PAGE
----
By the time I was thirteen, studying on the east coast, kindergarten students wore full-length headscarves, and the few Malay students who didn't wear a baju kurung and headscarf like myself were rare. Often, frowned upon. Very often, picked upon to follow the herd. Men have to go to the mosque on Fridays. If you missed a prayer in public, you were clearly wrong. Not because the laws said so -- and we are sometimes the luckiest Muslim nation in the world for having a comparatively sensible government -- but because people will look at you funny if you don't do what they're doing. People will judge your faith by how you look, how you wear your hair, where you eat and who you talk to.

This is what Malaysia has come to, in my eyes. The country, my own country, is starting to make me nervous. Maybe I'm pushing it by wearing spaghetti-strapped tops and jeans in public. Maybe I'm imagining these eyes on me in what should be the most liberal parts of town. But, you see, I can remember a time barely 6 years ago when Malaysian girls of all stripes wore spaghetti-strapped tops, or even strapless tops. I'm pretty certain they still do, because I've seen a few. Maybe I'm starting to look foreign. I've never actually looked normal to lots of folks. Chinese people, you understand, are typically non-Muslim. To the Malays most corrupted by the Middle Eastern culture of Islam, this amounts to Their Neighbours, the Not One of Us. I have not spent any point in my life during introductions to strangers without being asked about my apparently not-Chinese, not-Malay face. If they are Muslim, sometimes even when they're not, they might ask me if I'm Muslim. But the way people are looking at me now is even worse than that. If I walk with my father, because I don't cover my shoulders or my head nearly enough, I get asked if I'm his wife.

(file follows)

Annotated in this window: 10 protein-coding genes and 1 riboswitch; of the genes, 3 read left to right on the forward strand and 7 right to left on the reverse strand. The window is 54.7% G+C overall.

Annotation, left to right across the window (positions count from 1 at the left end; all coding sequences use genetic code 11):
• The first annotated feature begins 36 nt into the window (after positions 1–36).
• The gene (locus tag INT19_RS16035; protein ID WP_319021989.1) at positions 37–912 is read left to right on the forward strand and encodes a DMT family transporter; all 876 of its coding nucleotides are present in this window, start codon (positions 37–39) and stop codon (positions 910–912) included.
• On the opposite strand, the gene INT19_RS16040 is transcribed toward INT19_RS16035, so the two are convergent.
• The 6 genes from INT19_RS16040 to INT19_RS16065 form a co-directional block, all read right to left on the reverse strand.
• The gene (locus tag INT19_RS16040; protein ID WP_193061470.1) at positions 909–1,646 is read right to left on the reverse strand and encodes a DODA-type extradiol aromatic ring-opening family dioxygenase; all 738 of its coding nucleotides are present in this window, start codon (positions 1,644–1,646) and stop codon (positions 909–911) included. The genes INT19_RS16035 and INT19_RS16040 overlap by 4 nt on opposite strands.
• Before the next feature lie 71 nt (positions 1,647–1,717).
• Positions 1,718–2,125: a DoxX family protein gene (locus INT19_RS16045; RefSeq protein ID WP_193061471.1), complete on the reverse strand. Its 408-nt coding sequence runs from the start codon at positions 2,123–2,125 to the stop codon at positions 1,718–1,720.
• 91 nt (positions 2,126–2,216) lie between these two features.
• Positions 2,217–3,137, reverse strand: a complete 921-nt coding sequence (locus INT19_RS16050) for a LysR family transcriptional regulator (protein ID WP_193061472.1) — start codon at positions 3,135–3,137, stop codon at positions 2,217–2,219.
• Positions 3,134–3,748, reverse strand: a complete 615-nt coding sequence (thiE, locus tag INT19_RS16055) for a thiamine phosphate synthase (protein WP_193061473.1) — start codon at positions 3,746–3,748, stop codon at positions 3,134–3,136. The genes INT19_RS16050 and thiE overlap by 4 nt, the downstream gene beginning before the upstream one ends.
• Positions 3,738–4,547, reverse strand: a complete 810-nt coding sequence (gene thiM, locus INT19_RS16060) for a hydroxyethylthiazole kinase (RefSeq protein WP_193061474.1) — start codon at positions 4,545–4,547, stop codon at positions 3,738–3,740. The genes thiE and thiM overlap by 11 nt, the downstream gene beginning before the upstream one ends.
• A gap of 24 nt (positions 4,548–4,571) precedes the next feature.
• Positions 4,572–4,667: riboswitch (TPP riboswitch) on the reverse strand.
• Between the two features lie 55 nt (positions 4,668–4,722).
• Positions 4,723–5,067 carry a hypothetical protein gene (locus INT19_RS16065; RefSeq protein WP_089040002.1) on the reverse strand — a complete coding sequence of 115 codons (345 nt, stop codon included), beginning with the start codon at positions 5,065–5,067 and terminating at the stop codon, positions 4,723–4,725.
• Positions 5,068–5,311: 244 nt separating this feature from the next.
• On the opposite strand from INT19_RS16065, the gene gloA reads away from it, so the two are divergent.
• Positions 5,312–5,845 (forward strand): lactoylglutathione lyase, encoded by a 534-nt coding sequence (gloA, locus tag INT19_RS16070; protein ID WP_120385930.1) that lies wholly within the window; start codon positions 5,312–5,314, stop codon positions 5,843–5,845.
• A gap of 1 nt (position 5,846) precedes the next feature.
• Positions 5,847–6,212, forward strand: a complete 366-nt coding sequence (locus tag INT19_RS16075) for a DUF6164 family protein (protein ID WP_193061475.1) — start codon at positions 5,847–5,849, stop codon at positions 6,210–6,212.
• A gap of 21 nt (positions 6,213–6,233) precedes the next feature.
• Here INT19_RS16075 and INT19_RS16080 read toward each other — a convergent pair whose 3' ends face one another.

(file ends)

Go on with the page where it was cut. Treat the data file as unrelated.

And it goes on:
Do you know how old my father is? Would you suppose that since I am 25, my father would look old enough to be my father?

What does this tell you about the culture I go home to?